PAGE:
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Tuesday, March 30, 1999 Published at 15:13 GMT 16:13 UK


Malaria 'kills hospital patient'

Three patients were infected with malaria at Nottingham City Hospital

A patient infected with malaria on a hospital ward is believed to have died of the disease after being discharged.

An inquest into the death of 22-year-old Gavin Sebborn opened and adjourned on Tuesday.

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It is believed that Mr Sebbornt, who lived at Karibu House, a hostel for the homeless in Notingham, died from malaria although he had been admitted for treatment to Nottingham City Hospital for another condition.

It emerged on Monday that two other patients contracted malaria while they were inpatients on the infectious disease ward at the hospital - only the second time there has been an outbreak of the tropical disease in a British hospital.

Ward closed

Health officials have launched an investigation into how the patients got malaria after being admitted to the Nightingale Two ward.

One of other infected patients is a 90-year-old woman, the other is a man.

The ward has been closed and fumigated.

Officials believe the infection happened on March 1st, possibly as a result of cross-contamination during a medical procedure. Mr Sebborn and the other two infected patients were being treated on the ward at the time.

Other patients and staff who were on the ward at the time were screened for malaria and the tests proved negative.

A hospital spokeswoman said: "Blood tests were taken from other 11 patients who were on the ward at the time and they have shown negative results.

"However, a few of the patients are continuing to receive basic treatment as a precaution."

Blood samples

Staff and patients who had been on the ward previously are having blood samples taken as a precaution.

Dr Anthony Morgan, medical director, said: "It is extremely rare for the disease to be passed on to other patients in a hospital.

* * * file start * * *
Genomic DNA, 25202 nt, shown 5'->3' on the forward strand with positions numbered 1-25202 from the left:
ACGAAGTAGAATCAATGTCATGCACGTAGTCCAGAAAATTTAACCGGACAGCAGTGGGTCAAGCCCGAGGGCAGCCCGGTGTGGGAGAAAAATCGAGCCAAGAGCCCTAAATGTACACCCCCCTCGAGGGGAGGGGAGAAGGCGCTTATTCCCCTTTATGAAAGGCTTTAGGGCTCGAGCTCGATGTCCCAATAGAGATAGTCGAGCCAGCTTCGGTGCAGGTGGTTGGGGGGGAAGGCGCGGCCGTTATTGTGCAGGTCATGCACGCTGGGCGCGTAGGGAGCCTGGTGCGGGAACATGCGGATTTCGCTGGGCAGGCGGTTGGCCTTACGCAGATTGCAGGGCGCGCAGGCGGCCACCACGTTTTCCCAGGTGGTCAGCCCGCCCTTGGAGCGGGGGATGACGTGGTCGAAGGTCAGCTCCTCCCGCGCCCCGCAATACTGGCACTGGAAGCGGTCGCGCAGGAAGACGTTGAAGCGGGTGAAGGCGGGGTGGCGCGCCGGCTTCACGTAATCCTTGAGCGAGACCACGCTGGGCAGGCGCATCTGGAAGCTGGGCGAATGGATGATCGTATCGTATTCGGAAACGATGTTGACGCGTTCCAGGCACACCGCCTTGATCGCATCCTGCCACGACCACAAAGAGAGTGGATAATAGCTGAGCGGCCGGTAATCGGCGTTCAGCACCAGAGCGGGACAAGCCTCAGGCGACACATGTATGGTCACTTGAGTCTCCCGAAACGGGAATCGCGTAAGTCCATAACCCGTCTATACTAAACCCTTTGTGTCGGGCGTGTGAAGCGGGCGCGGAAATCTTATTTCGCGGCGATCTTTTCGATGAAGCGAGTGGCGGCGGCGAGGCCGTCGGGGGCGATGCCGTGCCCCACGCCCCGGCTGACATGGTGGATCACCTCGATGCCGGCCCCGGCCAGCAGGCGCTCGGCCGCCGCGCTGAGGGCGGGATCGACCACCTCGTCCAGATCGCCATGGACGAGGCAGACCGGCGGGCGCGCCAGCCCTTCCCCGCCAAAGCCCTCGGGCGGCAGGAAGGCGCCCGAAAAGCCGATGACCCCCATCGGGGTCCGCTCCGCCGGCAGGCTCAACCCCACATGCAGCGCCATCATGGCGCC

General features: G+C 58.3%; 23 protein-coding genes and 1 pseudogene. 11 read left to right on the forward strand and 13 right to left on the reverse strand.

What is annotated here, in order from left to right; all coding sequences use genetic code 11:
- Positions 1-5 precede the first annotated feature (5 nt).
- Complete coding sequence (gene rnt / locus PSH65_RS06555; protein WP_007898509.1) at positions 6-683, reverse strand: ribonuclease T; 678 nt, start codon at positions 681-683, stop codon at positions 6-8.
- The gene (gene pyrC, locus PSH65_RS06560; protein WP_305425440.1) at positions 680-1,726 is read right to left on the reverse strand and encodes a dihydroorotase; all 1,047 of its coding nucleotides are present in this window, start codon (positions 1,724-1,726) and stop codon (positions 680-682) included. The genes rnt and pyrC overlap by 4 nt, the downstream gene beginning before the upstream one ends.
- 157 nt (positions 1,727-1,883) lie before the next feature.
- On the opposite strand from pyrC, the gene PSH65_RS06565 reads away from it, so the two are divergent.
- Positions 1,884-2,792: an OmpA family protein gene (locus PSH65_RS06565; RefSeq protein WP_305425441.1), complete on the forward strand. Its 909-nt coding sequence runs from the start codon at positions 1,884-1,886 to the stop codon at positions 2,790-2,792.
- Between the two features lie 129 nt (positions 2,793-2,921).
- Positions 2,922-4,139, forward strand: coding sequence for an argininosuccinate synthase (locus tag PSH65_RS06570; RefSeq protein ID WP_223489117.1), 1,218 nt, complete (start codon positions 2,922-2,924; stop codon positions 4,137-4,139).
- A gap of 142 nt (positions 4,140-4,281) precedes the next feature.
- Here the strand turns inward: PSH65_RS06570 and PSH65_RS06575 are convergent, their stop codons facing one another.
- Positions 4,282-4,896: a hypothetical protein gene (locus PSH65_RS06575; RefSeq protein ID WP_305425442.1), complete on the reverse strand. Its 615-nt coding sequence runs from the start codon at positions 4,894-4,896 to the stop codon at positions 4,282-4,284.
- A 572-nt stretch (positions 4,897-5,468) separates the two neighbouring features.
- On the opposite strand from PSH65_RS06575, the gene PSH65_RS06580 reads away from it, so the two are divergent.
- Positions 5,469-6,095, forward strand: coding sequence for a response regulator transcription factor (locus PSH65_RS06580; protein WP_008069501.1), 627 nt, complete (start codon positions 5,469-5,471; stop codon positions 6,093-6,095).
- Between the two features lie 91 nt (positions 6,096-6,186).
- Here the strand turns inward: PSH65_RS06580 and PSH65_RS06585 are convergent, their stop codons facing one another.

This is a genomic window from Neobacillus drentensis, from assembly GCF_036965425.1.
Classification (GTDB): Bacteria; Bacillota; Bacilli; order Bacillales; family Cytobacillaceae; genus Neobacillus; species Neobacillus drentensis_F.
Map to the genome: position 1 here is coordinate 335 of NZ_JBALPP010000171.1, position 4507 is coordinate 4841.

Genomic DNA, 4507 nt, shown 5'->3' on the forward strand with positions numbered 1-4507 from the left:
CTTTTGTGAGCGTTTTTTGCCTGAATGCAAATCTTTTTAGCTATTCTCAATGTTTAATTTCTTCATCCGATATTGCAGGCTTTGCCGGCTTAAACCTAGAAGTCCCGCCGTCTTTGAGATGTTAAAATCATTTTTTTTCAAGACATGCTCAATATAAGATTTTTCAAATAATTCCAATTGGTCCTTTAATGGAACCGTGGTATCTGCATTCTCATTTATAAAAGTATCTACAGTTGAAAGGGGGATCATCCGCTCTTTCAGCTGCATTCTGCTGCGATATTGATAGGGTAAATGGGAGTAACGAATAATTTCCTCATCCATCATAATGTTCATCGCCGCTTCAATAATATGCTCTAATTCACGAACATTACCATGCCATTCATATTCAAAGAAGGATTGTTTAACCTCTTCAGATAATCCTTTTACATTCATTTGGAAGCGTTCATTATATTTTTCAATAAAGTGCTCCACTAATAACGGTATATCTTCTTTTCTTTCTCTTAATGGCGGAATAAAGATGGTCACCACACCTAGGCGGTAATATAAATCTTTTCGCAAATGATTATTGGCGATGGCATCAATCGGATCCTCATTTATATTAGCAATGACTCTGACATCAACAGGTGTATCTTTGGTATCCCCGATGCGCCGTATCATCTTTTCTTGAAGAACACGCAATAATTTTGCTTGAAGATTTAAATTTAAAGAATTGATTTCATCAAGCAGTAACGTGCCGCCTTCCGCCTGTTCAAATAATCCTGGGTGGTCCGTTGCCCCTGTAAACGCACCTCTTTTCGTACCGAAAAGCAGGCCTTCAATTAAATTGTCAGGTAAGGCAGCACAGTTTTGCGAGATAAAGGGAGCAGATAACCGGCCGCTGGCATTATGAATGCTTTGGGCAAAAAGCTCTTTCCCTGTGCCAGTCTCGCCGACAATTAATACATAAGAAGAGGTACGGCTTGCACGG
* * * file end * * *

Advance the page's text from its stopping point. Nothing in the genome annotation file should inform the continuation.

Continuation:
"As far as we know it has only happened once before in this country."

High fever

He added: "Prompt action taken by the hospital to close the affected ward and call in experts should prevent any further spread of the disease."

Both patients involved in the latest scare are said to be responding well to treatment.

Tiyani Behanzin, manager of the Karibu homeless hostel, where Mr Sebborn lived for eight months, said the dead man, whose body was discovered in his room on March 16, had been very popular with other residents.

"Gavin was well-liked and had really started planning for the future," he said.

"He felt for the first time that he actually had a family and people who cared about him.

"No-one can believe this has happened. It is such a tragedy and should never have happened."

Public health doctors have visited the home and offered advice to staff and residents.

Mr Sebborn's adoptive parents, who live in Somerset, have been informed of his death and his funeral is expected to take place on Friday.

Experts in tropical medicine have been called in to help with the hospital inquiry.

Malaria is the world's second biggest killer disease.

It is spread by mosquitoes and symptoms include a cycle of high fever and chills.

Most cases can be successfully treated.

Call for investigation

Speaking in House of Commons, Nottingham MP John Heppell called for a full investigation into the outbreak, and for an assurance that measures would be taken to prevent a recurrence.

Junior Health Minister John Denham described is a "very unusual case".

He said: "The authorities will certainly be establishing what happened in this particular case and whether any lessons are to be learned from it."

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